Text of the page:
The US president is blending positivity with the NBA superstar's limited Mandarin skills to attract the Chinese.
- A view of the US pavilion at the site of the World expo in Shanghai
- A man visiting the US pavillion at the World Expo
The pair are featured along with a cast of ordinary Americans in a new US charm offensive designed for the World Expo in Shanghai -- a campaign aimed at showing visitors a more personal side of the United States.
AdvertisementUp to 100 million people are expected to flock to the massive six-month event from May 1, nearly all of them Chinese -- providing Washington with a golden opening for public diplomacy at a key moment in Sino-US relations.
"This is policy made personal. The chance to speak unfiltered to millions of Chinese directly and on an emotional level is an incredible opportunity," Greg Lombardo, the pavilion's creative director, said in an interview.
After months of sparring over everything from Taiwan to the yuan, the two sides are showing signs of reconciliation, with Chinese President Hu Jintao due to meet Obama in Washington next week during a global nuclear security summit.
The United States -- repeatedly told by Beijing in recent months to respect its position on "core issues" such as Taiwan and Tibet -- is now seizing the moment at Expo to shift the dialogue.
"It is my great pleasure to welcome you to the USA Pavilion at Expo 2010," US Secretary of State Hillary Clinton says in a recorded greeting. "As you explore the pavilion you will see core American values in action."
Stressing what binds the two nations, Obama adds his voice to those of dozens of Americans explaining what matters most to them, ranging from education to housing to children.
"We are bound by our common humanity and our shared curiosity," Obama says. "This includes the hopes we share with the people of China and people around the world to work together."
USA Pavilion Commissioner General Jose Villarreal described Expo as one of the "bright spots" in US-China relations, during a tour of the building this week.
"It certainly is bringing the US and China together to discuss issues of enormous importance," Villarreal said.
Despite the chill in Sino-US ties and an architectural design that favours function over whimsy -- it looks like a suburban cineplex -- the US pavilion tops the list of national displays Chinese visitors want to see, according to market research by Millward Brown.
That represents a major turnaround, as just a year ago, the United States looked like it would be an Expo no-show.
When it signed up for the event in July, it was among the last of the 192 participating countries to do so -- and only this week did it raise enough money to meet its 61-million-dollar operating budget.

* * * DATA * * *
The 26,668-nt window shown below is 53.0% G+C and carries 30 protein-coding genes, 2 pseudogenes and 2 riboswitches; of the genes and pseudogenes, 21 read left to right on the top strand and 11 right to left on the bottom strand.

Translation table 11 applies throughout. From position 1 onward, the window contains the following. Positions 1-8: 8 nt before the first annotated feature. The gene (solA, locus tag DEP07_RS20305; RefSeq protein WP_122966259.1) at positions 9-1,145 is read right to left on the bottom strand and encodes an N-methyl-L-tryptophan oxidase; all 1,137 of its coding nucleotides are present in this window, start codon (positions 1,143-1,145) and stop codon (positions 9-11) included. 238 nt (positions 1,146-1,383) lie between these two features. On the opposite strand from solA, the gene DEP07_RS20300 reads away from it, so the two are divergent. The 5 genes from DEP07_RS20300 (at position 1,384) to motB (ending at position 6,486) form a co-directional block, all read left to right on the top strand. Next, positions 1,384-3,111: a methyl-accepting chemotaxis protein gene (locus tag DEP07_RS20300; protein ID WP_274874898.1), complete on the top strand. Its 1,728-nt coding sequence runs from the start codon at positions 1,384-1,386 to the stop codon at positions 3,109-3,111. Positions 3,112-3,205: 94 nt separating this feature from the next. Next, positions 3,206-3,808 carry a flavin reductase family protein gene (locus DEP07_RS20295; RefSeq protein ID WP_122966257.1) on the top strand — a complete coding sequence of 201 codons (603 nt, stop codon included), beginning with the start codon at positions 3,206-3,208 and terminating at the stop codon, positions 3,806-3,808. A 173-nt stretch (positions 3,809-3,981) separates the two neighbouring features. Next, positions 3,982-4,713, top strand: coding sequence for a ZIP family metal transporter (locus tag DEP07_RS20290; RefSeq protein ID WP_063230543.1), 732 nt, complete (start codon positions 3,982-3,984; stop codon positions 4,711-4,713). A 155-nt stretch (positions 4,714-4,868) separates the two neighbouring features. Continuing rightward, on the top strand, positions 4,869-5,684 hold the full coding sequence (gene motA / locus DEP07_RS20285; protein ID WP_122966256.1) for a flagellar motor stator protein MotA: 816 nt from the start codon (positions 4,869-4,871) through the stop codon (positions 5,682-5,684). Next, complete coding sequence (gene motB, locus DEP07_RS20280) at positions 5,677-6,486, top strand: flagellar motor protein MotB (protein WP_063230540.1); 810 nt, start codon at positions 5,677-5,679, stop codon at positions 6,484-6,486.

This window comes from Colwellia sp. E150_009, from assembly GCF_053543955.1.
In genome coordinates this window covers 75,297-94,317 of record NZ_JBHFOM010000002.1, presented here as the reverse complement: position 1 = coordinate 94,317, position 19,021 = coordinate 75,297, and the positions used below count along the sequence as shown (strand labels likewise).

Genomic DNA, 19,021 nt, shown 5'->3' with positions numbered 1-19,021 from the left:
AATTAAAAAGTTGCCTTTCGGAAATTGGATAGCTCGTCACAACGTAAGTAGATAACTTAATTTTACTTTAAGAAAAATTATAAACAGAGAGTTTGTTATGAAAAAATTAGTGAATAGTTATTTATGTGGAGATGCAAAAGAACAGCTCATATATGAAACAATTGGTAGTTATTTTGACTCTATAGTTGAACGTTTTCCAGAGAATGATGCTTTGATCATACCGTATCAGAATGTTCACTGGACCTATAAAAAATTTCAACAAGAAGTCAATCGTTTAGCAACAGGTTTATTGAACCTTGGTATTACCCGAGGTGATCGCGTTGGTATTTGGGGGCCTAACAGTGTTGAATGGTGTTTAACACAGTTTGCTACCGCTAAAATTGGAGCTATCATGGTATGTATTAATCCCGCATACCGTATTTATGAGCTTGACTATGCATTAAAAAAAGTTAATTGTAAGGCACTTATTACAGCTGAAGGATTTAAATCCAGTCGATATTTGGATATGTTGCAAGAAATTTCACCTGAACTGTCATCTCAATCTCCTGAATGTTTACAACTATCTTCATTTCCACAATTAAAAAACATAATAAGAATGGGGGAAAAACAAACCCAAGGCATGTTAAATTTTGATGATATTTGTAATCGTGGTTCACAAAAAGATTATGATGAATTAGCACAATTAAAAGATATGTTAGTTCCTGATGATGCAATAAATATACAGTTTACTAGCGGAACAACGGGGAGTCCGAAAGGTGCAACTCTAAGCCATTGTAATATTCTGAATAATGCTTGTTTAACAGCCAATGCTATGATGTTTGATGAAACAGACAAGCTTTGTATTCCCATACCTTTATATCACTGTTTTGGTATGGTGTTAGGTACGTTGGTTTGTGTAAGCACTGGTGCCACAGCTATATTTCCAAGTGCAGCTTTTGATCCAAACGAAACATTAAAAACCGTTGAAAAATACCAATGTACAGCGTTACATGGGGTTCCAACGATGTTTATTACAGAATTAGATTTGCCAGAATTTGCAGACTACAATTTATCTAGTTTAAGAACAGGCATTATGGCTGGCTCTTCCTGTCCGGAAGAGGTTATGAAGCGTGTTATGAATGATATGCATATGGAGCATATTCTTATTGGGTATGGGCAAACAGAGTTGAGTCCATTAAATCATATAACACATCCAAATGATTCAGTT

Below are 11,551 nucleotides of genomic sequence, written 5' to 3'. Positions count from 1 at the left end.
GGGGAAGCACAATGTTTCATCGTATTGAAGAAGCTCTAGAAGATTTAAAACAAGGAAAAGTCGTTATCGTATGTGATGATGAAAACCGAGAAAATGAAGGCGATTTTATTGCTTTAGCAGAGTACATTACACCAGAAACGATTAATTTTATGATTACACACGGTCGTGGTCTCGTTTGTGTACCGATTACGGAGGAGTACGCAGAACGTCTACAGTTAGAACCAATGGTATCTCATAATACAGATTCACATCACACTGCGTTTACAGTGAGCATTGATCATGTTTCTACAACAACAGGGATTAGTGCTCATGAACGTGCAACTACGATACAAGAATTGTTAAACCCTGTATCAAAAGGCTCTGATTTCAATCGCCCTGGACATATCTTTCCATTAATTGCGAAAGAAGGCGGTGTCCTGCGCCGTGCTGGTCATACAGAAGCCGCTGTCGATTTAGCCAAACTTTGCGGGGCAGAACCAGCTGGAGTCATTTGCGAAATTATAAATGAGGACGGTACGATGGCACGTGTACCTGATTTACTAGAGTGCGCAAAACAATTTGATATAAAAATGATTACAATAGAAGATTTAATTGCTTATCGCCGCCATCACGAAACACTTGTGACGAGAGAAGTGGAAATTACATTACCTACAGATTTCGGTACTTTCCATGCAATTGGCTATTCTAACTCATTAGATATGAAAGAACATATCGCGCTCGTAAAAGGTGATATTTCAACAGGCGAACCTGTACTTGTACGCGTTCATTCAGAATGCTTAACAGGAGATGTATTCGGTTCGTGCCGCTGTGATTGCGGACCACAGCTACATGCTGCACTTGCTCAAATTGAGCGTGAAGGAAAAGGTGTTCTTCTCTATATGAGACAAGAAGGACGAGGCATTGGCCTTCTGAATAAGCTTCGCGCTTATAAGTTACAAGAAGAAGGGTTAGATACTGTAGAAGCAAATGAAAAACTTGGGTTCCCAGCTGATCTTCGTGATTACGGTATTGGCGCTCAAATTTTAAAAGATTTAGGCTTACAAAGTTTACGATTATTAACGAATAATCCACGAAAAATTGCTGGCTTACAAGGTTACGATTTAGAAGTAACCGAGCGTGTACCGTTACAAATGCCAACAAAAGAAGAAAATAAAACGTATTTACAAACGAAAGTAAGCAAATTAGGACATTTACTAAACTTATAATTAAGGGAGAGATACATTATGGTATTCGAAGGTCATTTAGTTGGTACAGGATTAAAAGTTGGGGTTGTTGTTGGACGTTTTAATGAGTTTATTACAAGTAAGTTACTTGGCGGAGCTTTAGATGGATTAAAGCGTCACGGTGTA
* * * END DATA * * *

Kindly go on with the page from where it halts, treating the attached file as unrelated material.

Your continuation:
Part of the problem was that US law prohibits Expo pavilions from being taxpayer-funded without a special act of Congress.
Clinton -- after realising the Expo's importance to China -- has been widely credited with reviving stalled fundraising efforts.
To deliver the US message, the pavilion hired BRC Imagination Arts, which has produced shows for six Expos, including the first World's Fair presentation to be nominated for an Oscar -- "Rainbow War" from Vancouver 1986.
"The worst mistake this pavilion could have made would be to create a 45-minute-long lecture on how great the US is and how much better our way of doing things is," said Lombardo, BRC's head of brand development.
Through one-on-one interviews, the team gauged Chinese opinions of the US to determine what expectations they had to meet -- and which ones they wanted to shatter.
"A lot of Chinese think Americans are unfriendly and we found that out by talking," Lombardo said.
Upon entering the pavilion, between walls emblazoned with sponsors' logos, visitors will be greeted by projections of Americans -- including Bryant -- apologising and laughing as they do their best to repeat "Welcome to the USA pavilion" in Mandarin.
In the second theatre, the United States unveils an "urban fairy tale" -- without a word of dialogue -- on five giant screens, telling how a girl inspires her neighbourhood to reinvent itself.
The audience will feel effects such as wind and rain. Their seats will shake -- thanks to devices called "buttkickers".
From there, visitors will be ushered into a final hall with sponsors' displays.
"The Olympics was an international television event. In the Olympics, China reached out to the world," said Bob Rogers, BRC's founder and chief executive.
"At Expo, the world reaches to China and we are very mindful of that."
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